Stage 4 load shedding would be implemented nationwide from 2pm on Friday until 6 am Saturday, Eskom Deputy spokesperson Dikatso Mothae told Daily Maverick on Friday morning.
She said that South Africans had previously experienced stage 4 load shedding – which allows for up to 4000 MW of the national load to be shed – over five days in March this year.
And, it is “likely” that there will be more load shedding during the weekend, although Eskom would not be able to confirm this till later because the system is “extremely vulnerable and volatile” – which made it difficult to make long term predictions, she said.
South Africans woke up to the announcement of Stage 2 load shedding on Friday, 6 December, after Eskom had implemented rotational power cuts the previous evening. Eskom’s statement said that load shedding would be implemented from 9am Friday until 6am Saturday.
This time round, the Eskom statement claimed that load shedding has returned due to the “low levels of reliability” from their generating plant and their inability “to return units from planned or unplanned maintenance as scheduled”.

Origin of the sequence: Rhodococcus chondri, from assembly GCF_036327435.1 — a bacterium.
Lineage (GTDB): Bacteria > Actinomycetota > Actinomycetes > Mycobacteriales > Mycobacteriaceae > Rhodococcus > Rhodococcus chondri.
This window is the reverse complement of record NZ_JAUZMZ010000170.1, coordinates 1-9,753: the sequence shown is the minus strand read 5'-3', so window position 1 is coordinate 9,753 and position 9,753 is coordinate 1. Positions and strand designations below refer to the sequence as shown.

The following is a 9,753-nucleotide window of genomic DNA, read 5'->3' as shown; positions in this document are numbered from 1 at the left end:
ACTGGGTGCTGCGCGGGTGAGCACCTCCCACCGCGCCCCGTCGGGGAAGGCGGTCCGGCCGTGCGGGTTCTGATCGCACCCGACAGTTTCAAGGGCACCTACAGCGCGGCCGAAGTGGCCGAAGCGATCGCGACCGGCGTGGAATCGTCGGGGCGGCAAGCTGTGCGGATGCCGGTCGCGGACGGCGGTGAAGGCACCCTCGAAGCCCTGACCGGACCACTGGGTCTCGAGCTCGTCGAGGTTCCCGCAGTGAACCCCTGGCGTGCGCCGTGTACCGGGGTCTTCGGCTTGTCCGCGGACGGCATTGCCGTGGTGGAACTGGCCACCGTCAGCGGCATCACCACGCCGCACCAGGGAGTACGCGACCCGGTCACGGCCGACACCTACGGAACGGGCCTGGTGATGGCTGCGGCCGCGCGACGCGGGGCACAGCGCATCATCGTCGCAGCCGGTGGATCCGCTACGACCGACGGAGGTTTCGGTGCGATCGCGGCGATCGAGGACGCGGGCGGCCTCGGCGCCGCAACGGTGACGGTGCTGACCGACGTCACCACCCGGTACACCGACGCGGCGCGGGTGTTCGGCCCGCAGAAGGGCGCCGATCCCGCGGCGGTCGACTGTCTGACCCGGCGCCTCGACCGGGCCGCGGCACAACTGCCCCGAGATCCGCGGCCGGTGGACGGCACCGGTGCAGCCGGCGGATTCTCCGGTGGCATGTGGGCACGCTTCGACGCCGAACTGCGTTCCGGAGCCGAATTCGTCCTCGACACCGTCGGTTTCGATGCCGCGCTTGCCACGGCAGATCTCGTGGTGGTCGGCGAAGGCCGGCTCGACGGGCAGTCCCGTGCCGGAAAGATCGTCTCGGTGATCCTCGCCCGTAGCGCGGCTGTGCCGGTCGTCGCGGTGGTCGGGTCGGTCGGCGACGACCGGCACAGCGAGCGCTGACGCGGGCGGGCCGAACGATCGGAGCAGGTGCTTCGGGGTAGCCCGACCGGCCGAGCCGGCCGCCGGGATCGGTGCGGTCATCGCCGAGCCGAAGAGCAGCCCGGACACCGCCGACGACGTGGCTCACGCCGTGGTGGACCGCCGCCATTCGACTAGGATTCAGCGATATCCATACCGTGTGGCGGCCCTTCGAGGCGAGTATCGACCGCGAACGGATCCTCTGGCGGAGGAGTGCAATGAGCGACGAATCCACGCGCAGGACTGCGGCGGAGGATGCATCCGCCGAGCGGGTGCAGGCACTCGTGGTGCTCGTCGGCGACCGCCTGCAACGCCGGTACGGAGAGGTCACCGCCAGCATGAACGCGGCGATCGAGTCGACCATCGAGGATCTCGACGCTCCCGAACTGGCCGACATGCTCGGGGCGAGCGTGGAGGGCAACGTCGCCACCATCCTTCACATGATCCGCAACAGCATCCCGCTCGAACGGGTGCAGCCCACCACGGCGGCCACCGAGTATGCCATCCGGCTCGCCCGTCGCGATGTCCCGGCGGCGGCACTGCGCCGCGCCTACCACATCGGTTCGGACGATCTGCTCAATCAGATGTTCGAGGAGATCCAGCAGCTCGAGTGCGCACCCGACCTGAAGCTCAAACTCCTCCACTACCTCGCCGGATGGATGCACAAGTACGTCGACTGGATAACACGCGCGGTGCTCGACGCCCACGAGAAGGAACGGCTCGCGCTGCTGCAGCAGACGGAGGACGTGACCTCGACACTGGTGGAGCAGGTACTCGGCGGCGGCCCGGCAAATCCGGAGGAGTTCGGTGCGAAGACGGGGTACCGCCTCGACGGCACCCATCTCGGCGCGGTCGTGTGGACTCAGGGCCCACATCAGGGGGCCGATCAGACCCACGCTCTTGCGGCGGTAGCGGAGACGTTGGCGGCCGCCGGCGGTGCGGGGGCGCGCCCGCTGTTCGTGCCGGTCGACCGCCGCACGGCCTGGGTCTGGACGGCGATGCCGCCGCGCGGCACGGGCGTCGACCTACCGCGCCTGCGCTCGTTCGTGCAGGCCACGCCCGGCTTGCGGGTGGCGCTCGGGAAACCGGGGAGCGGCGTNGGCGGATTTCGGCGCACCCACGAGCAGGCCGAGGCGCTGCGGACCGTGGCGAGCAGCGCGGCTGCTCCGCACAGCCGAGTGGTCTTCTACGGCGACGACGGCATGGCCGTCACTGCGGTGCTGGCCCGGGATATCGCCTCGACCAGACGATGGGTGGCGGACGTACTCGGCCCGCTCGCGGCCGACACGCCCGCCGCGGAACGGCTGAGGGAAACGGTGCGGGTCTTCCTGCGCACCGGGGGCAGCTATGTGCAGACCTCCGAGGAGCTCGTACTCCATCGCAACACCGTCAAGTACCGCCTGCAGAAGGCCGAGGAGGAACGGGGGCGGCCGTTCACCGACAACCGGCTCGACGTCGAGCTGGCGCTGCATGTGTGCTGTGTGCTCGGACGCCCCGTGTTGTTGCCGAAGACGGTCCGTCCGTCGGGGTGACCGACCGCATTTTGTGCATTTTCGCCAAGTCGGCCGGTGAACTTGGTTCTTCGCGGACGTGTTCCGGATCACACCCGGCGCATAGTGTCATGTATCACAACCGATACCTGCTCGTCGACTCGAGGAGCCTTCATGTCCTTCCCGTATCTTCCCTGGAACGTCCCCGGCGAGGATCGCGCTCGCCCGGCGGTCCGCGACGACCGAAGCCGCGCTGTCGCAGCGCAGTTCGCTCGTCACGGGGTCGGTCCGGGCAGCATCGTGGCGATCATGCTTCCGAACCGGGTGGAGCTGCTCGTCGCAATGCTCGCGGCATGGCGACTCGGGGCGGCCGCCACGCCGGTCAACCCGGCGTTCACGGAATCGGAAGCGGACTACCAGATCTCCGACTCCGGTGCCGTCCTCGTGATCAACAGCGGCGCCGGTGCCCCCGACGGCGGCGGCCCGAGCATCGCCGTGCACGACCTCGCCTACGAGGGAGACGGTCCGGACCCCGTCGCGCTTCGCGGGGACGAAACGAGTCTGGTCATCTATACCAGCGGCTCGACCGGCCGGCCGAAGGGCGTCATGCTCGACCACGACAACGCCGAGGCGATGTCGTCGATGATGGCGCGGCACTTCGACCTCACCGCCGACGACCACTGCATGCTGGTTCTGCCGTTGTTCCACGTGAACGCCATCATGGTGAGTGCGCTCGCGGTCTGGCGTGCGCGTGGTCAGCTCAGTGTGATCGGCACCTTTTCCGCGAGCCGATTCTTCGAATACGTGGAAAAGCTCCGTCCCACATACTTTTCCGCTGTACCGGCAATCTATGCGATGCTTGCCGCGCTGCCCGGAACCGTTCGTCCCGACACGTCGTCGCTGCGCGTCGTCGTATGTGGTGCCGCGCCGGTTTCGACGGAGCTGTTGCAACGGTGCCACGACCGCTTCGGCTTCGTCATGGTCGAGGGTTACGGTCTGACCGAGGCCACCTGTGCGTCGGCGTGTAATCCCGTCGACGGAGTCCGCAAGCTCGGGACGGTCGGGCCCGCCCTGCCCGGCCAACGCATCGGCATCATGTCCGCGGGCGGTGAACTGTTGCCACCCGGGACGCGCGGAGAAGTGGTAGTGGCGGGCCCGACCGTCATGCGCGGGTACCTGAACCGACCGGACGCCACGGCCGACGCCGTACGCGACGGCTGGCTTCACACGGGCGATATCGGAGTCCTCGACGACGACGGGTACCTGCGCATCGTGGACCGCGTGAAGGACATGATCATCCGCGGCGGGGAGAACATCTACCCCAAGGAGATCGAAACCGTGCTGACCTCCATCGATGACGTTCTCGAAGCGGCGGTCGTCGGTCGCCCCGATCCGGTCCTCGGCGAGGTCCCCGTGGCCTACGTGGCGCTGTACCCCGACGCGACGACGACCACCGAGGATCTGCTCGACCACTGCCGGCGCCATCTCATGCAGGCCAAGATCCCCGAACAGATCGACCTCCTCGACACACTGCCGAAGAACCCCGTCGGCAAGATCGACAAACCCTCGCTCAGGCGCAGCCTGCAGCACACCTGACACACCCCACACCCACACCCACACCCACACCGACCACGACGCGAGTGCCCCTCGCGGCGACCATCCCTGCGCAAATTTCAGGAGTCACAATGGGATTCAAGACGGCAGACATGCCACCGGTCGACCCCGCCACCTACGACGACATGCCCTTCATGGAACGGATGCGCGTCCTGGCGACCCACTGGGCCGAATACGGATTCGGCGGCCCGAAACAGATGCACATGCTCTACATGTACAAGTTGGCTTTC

Eskom added that due to the large amounts of rain, its coal was wet and that contributed “to additional load losses”.
“This could further impact supply as the rainy weather persists. While not expected or planned, further deterioration of plant performance or emergence of other risks may necessitate invoking further stages of load-shedding,” said Eskom.
The latest load shedding follows the previous rolling power cuts that started on 16 October. Back then, the explanation given was that it was due to “delays in the return to the service of units that are on planned maintenance and a limited diesel supply”, as well as a conveyor belt breaking at a power station.
At the time, President Cyril Ramaphosa acknowledged the impact of load shedding in his weekly newsletter, namely the cost to the economy as investors become uneasy and South Africans “frustrated and angry”.
Ramaphosa called for a “diversified energy mix” that would alleviate pressure on Eskom’s coal-powered stations and reduce emissions.
Andre de Ruyter will be starting his job of trying to rescue Eskom when he takes his position as CEO on 15 January 2020. DM